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Legendary quarterback Peyton Manning discusses parallels with dentistry

November 06, 2017

By Michelle Manchir

Photo of Peyton Manning
Leadership: Peyton Manning tells the audience at ADA 2017 – America's Dental Meeting that attitudes are contagious: "It's up to you if yours is worth catching." Photo by EZ Event Photography
Atlanta — Dentists' jobs are not all that different from that of NFL quarterbacks.

At least when it comes to the importance of teamwork and adapting to change, success in the dental field does have similarities to success on the football field, Peyton Manning told an enthusiastic crowd who welcomed him with a standing ovation Oct. 20 for the ADA Distinguished Speaker Series at ADA 2017 – America's Dental Meeting.

"The people that you surround yourself with and how you choose to work together will be a huge part of your record when your individual seasons are done," said Mr. Manning.

The five-time NFL Most Valuable Player and two-time Super Bowl champ told the audience that, like quarterbacks, dentists have to anticipate "what's coming down the road" and prepare their dental teams for what's ahead in a changing market.

"Quarterbacks also have to anticipate, or else they get plowed into the dirt," he said.

He said that leadership is an honor, telling the crowd it must be earned and doesn't just come with a title.

"If you can't influence a team, it's awfully hard to lead a team."

Mr. Manning punctuated his motivational talk with funny anecdotes from his career, such as unexpectedly having to join starters as a freshman on the field during one his first games while playing college football at the University of Tennessee. His dad, football player Archie Manning, had always told him to be a leader in the huddle, but when he joined the starters as a plucky newcomer, a senior, 6 feet 5 inches and 330 pounds, put him in his place, he said.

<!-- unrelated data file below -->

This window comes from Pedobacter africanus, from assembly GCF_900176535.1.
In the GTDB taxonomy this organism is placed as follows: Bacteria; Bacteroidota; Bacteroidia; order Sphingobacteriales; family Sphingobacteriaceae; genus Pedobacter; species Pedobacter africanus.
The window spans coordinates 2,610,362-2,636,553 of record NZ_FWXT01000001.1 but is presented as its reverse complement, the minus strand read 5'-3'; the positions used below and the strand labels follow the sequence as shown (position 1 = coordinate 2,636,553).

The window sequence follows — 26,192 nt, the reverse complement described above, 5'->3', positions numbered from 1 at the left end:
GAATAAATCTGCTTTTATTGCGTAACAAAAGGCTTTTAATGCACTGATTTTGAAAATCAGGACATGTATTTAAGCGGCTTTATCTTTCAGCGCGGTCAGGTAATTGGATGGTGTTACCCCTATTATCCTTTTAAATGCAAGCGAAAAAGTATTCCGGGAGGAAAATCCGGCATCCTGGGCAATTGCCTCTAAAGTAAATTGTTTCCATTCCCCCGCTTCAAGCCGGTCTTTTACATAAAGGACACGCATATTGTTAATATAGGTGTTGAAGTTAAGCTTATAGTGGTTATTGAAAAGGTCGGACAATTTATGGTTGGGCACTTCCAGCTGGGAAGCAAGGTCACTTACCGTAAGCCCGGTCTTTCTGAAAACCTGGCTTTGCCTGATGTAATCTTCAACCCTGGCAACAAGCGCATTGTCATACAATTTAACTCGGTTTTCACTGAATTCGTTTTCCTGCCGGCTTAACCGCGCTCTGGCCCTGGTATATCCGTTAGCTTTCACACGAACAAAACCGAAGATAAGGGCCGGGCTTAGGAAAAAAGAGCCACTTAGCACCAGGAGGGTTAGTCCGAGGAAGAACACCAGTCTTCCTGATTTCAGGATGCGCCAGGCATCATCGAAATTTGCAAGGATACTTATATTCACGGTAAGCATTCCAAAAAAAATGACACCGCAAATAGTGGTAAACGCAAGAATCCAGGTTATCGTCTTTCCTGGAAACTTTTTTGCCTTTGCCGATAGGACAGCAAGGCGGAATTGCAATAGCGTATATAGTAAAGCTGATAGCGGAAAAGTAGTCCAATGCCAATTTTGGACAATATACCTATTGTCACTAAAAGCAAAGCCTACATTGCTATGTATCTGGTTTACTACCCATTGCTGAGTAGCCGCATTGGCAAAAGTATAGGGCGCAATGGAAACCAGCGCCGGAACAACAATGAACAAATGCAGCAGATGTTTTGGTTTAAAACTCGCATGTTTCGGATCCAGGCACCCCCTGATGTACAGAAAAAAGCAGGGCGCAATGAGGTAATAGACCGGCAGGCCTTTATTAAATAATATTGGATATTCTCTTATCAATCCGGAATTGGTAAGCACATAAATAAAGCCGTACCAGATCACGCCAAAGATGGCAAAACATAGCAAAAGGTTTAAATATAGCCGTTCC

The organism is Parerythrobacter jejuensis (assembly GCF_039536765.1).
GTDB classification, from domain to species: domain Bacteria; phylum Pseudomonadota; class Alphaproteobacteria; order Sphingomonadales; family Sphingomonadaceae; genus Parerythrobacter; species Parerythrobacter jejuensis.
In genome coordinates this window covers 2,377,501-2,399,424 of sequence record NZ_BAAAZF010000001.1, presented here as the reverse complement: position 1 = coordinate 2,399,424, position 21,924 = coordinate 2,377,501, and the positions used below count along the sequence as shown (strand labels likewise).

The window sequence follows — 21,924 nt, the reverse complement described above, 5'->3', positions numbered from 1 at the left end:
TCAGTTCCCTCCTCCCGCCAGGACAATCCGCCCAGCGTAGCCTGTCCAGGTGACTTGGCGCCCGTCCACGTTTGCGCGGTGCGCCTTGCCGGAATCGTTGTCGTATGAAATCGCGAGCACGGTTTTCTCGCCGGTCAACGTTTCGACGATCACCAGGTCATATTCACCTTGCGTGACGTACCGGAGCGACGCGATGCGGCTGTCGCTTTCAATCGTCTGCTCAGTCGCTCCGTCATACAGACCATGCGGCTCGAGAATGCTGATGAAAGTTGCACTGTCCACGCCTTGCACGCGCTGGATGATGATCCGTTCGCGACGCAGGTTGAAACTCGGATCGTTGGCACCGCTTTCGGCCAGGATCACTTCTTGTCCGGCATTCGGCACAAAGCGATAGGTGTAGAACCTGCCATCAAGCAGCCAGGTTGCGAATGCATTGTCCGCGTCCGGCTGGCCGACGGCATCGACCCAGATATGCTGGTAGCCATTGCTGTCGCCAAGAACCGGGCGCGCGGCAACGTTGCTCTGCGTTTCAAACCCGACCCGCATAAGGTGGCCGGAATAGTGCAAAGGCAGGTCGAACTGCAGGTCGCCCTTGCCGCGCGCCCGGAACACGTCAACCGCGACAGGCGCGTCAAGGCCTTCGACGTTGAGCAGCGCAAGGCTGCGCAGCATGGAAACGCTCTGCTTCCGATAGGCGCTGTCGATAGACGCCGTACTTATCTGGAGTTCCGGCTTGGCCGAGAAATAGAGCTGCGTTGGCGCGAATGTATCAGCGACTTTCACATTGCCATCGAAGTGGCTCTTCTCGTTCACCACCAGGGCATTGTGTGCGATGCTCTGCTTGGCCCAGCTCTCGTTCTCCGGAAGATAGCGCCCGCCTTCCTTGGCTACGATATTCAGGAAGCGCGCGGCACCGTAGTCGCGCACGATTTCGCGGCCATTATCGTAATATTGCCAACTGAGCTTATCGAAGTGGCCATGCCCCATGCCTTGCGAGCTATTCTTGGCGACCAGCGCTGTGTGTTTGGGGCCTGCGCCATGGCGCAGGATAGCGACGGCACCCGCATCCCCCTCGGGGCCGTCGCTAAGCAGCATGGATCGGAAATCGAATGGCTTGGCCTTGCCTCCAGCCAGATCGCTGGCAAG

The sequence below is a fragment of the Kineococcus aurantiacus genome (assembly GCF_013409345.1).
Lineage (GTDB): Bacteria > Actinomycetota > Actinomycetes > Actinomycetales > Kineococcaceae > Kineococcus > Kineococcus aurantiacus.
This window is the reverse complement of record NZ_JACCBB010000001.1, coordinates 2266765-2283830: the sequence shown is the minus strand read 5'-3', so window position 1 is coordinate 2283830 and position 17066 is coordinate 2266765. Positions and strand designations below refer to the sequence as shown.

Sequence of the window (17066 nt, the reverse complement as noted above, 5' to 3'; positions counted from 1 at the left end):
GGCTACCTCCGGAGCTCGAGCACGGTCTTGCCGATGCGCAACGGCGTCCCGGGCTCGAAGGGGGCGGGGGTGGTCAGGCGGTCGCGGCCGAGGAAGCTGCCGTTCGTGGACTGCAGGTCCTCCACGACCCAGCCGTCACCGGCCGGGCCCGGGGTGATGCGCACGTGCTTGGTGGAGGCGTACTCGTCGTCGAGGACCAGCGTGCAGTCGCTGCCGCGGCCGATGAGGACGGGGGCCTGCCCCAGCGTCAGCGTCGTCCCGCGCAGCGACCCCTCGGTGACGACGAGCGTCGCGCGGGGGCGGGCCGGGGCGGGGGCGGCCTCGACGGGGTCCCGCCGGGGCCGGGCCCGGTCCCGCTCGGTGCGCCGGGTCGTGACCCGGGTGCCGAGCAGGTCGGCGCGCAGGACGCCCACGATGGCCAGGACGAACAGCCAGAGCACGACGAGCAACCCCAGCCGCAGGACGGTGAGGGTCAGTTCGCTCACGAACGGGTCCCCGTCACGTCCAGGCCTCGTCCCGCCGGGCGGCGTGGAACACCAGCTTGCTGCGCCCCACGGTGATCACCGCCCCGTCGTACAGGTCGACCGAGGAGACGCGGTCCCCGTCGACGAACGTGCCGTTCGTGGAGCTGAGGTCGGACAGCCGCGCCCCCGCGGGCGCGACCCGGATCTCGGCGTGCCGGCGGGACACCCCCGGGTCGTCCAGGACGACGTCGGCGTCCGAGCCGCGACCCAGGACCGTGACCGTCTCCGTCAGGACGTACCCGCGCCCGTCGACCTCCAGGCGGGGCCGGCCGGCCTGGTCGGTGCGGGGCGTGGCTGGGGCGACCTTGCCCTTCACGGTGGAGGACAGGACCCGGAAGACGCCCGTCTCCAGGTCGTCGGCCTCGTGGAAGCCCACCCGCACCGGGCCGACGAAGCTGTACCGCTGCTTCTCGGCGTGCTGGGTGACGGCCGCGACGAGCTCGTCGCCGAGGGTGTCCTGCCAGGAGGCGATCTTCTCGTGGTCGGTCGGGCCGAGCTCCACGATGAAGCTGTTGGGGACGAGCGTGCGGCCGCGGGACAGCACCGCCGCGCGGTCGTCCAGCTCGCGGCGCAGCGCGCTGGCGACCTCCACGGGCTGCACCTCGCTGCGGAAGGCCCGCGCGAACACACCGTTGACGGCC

Leaders must not be paralyzed by setbacks, he said, and "you cannot overestimate the power of your attitude."

Attitudes are contagious, he told the audience, "It's up to you to decide if yours is worth catching."

Mr. Manning's talk concluded with a sit-down Q-and-A session with then-ADA President Gary L. Roberts and Dr. Kathleen T. O'Loughlin, ADA executive director.

One question he answered from Dr. Roberts is why he would sometimes yell "Omaha" at the line of scrimmage. It merely served as a "trigger word," he said, as a way to let teammates know they had changed the play and gone to plan B. It was an easy, rhythmic word to shout out to move on with the game, he said, but added with a laugh that he's very popular in Nebraska.

At the beginning of the program, which kicked off with the beats of the Spirit of Atlanta Drum and Bugle Corps, Dr. Roberts introduced Mr. Manning to the stage, calling him "one of the most legendary athletes of our day."

"He inspires me," said Dr. Roberts. "I hope he inspires you."

Mr. Manning, who led both the Indianapolis Colts and Denver Broncos to Super Bowl victories, retired from football in 2016. His philanthropic work is widespread. Among the efforts, he and his wife Ashley, established the PeyBack Foundation in 1999 to promote the future success of disadvantaged youth by assisting programs that provide leadership and growth opportunities for children at risk.

The PeyBack Foundation has provided more than $12 million of impact to at-risk youth through its grants and programs since its inception.

The ADA Distinguished Speaker Series annually presents renowned personalities with notable careers and accomplishments in politics, media and industry.